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Austria and Turkey win Security Council election

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  • Greg Cannon
    http://news.yahoo.com/s/ap/20081017/ap_on_re_ca/un_un_security_council Austria and Turkey win Security Council election By CARLEY PETESCH, Associated Press
    Message 1 of 1 , Oct 17, 2008

      Austria and Turkey win Security Council election
      By CARLEY PETESCH, Associated Press Writer Carley Petesch, Associated Press Writer – Fri Oct 17, 5:45 pm ET

      UNITED NATIONS – Japan handily defeated Iran for a non-permanent seat on the U.N. security council and Austria and Turkey edged out Iceland in secret ballot voting Friday.

      Iran — under U.N. sanctions for its nuclear program — received only 32 votes from the U.N. members compared to 158 for Japan for the Asian seat.

      Austria and Turkey beat Iceland in the battle for two non-permanent European seats on the 15-member council in voting at a meeting of the U.N. General Assembly.

      The Security Council is the powerhouse of the U.N. with the ability to impose sanctions and dispatch peacekeepers.

      The other two seats went to Mexico, which will represent Latin America, and Uganda, which will represent Africa; both ran unopposed.

      General Assembly President Miguel d'Escoto Brockmann said after the balloting that Austria received 133 votes, Turkey 151 votes, Uganda 181 votes and Mexico 185. Iceland, which had been considered by many to be a strong candidate until the recent economic crisis, received only 87 votes.

      Candidates must receive a two-thirds majority to win a seat.

      "It's a disappointment for us not to get more votes because like other countries, we have gotten a lot of promises that have not been kept," said Iceland's Foreign Minister Ingibjorg Solrun Gisladottir, adding she "wholeheartedly" congratulated Austria and Turkey for their victory.

      Gisladottir said her country was going through difficult economic times, but said that no one mentioned that would affect the voting.

      When asked if she thought the UK freeze on Icelandic banks had affected the vote, she said, "It was not helpful what the British did, enforcing and activating a kind of terrorist law toward a small nation."

      Britain froze the assets of collapsed Icelandic banks to protect the savings of thousands of Britons and scores of local governments. British Ambassador John Sawers said the two countries had resolved the issue and he commisserated with the Nordic country on its loss.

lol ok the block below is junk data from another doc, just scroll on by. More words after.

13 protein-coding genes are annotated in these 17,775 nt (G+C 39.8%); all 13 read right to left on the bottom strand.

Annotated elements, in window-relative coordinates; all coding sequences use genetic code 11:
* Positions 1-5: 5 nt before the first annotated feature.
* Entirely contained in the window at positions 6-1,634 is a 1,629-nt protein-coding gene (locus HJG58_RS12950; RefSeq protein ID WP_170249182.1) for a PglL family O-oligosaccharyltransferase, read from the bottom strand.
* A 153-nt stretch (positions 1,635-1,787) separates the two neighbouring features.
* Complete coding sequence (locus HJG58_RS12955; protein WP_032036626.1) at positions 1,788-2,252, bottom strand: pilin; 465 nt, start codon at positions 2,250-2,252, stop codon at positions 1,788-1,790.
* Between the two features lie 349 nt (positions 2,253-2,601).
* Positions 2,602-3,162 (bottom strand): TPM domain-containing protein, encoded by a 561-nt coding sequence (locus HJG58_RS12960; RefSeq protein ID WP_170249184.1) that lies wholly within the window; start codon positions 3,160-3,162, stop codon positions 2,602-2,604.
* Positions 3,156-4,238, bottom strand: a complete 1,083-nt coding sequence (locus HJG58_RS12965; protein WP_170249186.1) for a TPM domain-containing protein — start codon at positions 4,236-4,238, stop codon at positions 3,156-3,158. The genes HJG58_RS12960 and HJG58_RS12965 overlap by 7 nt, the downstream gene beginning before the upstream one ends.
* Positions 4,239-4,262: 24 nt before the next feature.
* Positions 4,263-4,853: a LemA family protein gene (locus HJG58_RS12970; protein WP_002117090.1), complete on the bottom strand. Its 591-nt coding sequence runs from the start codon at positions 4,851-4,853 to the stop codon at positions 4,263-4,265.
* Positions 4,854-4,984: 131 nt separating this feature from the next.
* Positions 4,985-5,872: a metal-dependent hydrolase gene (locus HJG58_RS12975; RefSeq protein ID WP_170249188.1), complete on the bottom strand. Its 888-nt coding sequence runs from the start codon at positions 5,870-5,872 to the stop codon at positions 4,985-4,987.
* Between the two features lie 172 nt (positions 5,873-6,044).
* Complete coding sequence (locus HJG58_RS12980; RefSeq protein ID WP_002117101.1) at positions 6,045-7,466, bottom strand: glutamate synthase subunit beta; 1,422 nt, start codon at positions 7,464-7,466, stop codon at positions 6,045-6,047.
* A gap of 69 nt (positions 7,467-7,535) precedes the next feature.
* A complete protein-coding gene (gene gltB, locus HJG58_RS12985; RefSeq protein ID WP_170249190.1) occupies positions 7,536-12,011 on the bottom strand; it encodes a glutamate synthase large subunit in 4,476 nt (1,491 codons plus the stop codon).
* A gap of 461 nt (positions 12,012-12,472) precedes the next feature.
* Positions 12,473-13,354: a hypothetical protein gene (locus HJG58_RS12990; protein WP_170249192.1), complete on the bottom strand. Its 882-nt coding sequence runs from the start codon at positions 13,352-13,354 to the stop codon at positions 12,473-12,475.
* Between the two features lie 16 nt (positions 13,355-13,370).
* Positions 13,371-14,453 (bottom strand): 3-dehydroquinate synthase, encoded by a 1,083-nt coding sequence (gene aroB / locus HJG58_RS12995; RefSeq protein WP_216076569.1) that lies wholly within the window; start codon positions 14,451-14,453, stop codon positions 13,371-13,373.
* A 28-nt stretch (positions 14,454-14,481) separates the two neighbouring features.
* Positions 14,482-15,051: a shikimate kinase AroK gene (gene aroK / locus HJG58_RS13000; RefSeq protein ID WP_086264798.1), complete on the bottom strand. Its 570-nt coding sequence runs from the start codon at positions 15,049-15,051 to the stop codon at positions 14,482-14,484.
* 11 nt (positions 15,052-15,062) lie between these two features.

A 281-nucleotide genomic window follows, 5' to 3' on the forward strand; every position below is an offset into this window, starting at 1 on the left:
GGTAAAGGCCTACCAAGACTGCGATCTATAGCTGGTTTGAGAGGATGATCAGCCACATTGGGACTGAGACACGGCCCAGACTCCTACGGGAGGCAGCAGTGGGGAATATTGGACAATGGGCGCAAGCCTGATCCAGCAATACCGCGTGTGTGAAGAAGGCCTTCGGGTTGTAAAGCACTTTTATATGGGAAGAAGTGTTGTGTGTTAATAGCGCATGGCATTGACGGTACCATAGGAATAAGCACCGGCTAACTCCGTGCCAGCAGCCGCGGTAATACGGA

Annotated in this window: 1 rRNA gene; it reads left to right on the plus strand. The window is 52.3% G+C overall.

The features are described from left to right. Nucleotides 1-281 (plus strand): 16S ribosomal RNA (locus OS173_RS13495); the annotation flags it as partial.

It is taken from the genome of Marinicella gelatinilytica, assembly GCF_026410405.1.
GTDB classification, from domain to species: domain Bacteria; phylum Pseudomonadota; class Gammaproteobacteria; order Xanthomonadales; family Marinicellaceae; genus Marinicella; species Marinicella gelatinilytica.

He was not as apologetic towards Iran.

      "I'd just like to highlight how fitting it is that Iran secured only 32 votes," he said, adding that this "comprehensive feat, a thrashing of Iran is a very important signal of the whole memberships' concern about Iran's actions."

      U.S. Deputy Ambassador Alejandro Wolff echoed those comments.

      "It's encouraging and important for Iran to understand that its continued violation of international binding resolutions of the Security Council is reflected in this very poor showing," he said.

      In September, the council unanimously approved a new resolution reaffirming previous sanctions on Iran for refusing to halt its uranium enrichment program and offering Tehran incentives to do so.

      Iran's U.N. Mission released a statement after the election charging that the voting was affected by "unfair behavior and a false propoganda campaign by certain major powers."

      Ambassadors Wolff and Sawers both said they supported Japan eventually becoming a permanent member of the Security Council. This is the country's tenth term.

      Ten of the council's 15 seats are filled by regional groups for two-year stretches, including those voted today. The other five are occupied by its veto-wielding permanent members: Britain, China, France, Russia and the United States.

      The five countries elected to the council will take their seats in January, replacing Belgium, Indonesia, Italy, Panama and South Africa.

      (This version CORRECTS ADDS reax from Iran and UK; DELETES some comments from Iceland; corrects spelling in graf 11.)
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